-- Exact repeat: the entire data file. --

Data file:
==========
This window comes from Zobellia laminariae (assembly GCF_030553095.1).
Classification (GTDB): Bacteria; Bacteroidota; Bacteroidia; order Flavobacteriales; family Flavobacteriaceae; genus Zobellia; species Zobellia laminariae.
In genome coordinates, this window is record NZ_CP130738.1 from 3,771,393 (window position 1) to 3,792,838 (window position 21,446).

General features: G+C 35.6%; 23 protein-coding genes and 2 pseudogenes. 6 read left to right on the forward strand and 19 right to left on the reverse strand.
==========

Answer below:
This window comes from Zobellia laminariae (assembly GCF_030553095.1).
Classification (GTDB): Bacteria; Bacteroidota; Bacteroidia; order Flavobacteriales; family Flavobacteriaceae; genus Zobellia; species Zobellia laminariae.
In genome coordinates, this window is record NZ_CP130738.1 from 3,771,393 (window position 1) to 3,792,838 (window position 21,446).

General features: G+C 35.6%; 23 protein-coding genes and 2 pseudogenes. 6 read left to right on the forward strand and 19 right to left on the reverse strand.